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2010-11-28 16:57:29
Bio115 lecture36

Bio115 lecture 36
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  1. Hardy-Weinberg Law: Comparing Genotypic exp with freq
    • 1. Calculate the allelic frequencies
    • 2. Find the expected genotypic frequencies
    • 3. Compare the observed and expected genotypic frequencies using a chi-square test
  2. How do you calculate the degrees of freedom for the Chi-Square test in Hardy-Weinberg proportions?
    In general, the degrees of freedom for a chi-square test of Hardy-Weinberg equilibrium equal the number of expected genotypic classes minus the number of associated alleles
  3. Positive assortative mating
    Tendency for individuals sharing a particular trait to mate
  4. Negative assortative mating
    Tendency for individuals that do not share a particular trait to mate
  5. Inbreeding
    Preferential mating between related individuals
  6. Outcrossing
    Avoidance of mating between related individuals
  7. How does inbreeding affect homozygosity and allele frequencies?
    Inbreeding leads to an increase in homozygosity at all loci, but no change in allele frequencies
  8. Inbreeding depression
    The increased appearance of lethal and deleterious traits with inbreeding
  9. Processes that bring about change in allelic frequency
    • Mutation
    • Migration
    • Genetic Drift
    • Natural selection
  10. Genetic Drift
    Sampling error/random effects due to small population size
  11. What are the overall affects of migration?
    • Gene pools of populations become more similar
    • Increases genetic variation within the recipient population
  12. Genetic drift results in...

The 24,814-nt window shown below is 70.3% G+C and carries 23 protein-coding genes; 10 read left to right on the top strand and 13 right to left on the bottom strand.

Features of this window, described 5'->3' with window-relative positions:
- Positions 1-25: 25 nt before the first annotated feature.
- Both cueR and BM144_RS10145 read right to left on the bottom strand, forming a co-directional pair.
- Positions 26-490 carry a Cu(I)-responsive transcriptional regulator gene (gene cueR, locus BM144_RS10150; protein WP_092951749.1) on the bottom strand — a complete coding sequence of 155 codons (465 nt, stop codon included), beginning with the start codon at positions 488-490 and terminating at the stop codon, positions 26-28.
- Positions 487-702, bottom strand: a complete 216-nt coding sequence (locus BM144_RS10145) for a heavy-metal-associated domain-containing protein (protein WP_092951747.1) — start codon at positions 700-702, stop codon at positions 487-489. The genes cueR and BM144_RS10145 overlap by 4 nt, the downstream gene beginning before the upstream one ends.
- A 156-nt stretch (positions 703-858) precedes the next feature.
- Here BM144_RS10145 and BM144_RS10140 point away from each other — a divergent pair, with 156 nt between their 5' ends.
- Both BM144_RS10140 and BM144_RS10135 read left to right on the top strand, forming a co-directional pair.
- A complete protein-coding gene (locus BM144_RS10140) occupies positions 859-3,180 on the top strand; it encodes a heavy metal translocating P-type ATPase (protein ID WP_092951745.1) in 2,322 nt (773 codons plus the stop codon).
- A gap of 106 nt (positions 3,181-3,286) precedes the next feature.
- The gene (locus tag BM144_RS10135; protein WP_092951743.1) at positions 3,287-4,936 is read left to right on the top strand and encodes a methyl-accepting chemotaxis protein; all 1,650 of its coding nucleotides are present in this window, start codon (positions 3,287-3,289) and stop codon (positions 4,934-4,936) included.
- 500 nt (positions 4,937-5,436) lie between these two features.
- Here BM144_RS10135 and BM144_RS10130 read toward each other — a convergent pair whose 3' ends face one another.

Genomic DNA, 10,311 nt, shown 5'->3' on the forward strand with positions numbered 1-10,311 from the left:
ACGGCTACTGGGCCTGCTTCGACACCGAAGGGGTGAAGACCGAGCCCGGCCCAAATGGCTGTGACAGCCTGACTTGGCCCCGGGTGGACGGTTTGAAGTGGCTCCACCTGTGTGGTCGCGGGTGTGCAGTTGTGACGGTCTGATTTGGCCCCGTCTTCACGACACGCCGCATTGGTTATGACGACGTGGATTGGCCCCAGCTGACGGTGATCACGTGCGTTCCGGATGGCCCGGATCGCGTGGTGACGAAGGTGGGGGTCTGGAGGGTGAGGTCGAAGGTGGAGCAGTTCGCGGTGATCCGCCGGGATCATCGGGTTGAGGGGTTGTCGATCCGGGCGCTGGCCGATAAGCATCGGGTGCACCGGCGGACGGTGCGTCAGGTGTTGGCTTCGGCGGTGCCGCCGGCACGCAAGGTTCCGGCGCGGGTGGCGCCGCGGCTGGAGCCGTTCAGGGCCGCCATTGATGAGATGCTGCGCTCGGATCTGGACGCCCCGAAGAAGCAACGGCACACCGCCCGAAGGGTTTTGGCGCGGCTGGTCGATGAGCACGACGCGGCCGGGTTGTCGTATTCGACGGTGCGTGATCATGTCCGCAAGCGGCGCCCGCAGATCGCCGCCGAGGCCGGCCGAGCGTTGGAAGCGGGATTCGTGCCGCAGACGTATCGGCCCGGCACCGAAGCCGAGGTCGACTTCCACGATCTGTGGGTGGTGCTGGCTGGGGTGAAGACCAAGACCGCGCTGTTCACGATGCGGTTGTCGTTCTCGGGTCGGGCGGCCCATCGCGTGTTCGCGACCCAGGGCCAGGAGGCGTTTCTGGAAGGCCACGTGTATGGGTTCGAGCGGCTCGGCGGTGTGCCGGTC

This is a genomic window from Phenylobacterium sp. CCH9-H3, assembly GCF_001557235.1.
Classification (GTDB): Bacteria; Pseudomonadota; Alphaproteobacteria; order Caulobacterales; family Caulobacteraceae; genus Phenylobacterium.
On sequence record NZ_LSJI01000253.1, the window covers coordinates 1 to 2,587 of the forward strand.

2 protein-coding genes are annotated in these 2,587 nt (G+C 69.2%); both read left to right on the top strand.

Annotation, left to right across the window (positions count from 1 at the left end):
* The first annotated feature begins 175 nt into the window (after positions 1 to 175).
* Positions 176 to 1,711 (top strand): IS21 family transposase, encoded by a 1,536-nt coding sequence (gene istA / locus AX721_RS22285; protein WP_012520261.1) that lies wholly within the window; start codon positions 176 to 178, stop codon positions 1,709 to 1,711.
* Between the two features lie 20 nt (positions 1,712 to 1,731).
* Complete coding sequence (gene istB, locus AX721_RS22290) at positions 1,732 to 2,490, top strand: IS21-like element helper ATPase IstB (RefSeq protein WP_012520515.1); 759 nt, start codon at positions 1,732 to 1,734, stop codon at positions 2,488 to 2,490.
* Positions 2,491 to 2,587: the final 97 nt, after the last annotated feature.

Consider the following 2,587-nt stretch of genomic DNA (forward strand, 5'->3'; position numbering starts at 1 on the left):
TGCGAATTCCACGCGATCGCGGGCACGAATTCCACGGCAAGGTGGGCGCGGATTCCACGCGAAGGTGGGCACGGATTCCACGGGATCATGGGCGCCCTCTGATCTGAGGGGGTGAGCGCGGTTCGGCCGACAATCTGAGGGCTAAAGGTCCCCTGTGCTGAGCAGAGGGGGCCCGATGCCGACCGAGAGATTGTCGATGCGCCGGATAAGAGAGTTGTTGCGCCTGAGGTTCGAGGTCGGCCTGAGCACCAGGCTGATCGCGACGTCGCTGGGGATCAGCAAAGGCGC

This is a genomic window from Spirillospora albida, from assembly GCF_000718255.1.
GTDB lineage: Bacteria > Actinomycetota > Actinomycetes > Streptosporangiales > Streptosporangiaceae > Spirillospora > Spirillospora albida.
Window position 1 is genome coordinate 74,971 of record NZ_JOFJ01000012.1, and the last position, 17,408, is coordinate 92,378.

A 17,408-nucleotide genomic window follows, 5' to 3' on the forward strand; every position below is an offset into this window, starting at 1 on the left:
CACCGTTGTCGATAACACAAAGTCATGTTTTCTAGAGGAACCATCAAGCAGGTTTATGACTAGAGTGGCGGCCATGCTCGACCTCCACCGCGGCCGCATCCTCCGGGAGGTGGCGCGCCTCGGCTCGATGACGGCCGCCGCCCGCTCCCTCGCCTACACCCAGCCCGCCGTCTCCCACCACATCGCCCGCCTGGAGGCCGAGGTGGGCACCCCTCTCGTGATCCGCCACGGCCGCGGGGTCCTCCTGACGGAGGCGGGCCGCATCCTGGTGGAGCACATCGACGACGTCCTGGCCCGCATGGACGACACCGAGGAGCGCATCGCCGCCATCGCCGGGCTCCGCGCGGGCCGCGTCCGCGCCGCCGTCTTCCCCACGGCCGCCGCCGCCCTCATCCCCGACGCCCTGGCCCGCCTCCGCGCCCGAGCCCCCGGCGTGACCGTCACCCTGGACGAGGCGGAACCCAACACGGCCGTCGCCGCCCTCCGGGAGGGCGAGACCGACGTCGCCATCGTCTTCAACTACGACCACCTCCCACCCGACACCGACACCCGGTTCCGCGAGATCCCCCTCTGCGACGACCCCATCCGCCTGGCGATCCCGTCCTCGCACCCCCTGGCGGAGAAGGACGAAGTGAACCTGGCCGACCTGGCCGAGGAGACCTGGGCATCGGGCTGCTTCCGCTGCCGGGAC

the divergence of populations and often results in one allele becoming fixed
  13. What are two causes of genetic drift?
    • Founder Effect
    • Genetic bottleneck
  14. Three related effects of genetic drift are:
    • 1. Change in allelic frequency
    • 2. Reduced genetic variation
    • 3. Different populations diverge genetically with time
  15. Natural Selection
    The differential reproduction of genotypes when individuals with adaptive traits produce a greater number of offspring than that produced by others in the population
  16. Fitness
    The reproductive success of one genotype compared with the reproductive successes of other genotypes in the population
  17. Calculating fitness (W)
    Divide the mean number of offspring produced by a genotype by the mean number produced by the most prolific genotype
  18. Selection coefficient (s)
    The relative intensity of selection against a genotype
  19. Calculating the selection coefficient
    s = 1 - W
  20. General Selection Model
    know table 25.4
  21. Three Different types of selection
    • Selection against a dominant allele is very efficient
    • Selection against an autosomal recessive allele is inefficient
    • Balancing selection where the heterozygous genotype is most fit
  22. Do problem on slide 21
    calculate relative fitness and next generation frequency of an allele
  23. Mutation's long-term effect on allelic frequency
    Equilibrium reached between forward and reverse mutations
  24. Migration's long-term effect on allelic frequency
    Equilibrium reached when allelic frequencies of source and recipient population are equal
  25. Genetic drift's long-term effect on allelic frequency
    Fixation of one allele
  26. Natural Selection's long-term effect on allelic frequency
    • Directional selection: fixation of one allele
    • Overdominant selection: equilibrium reached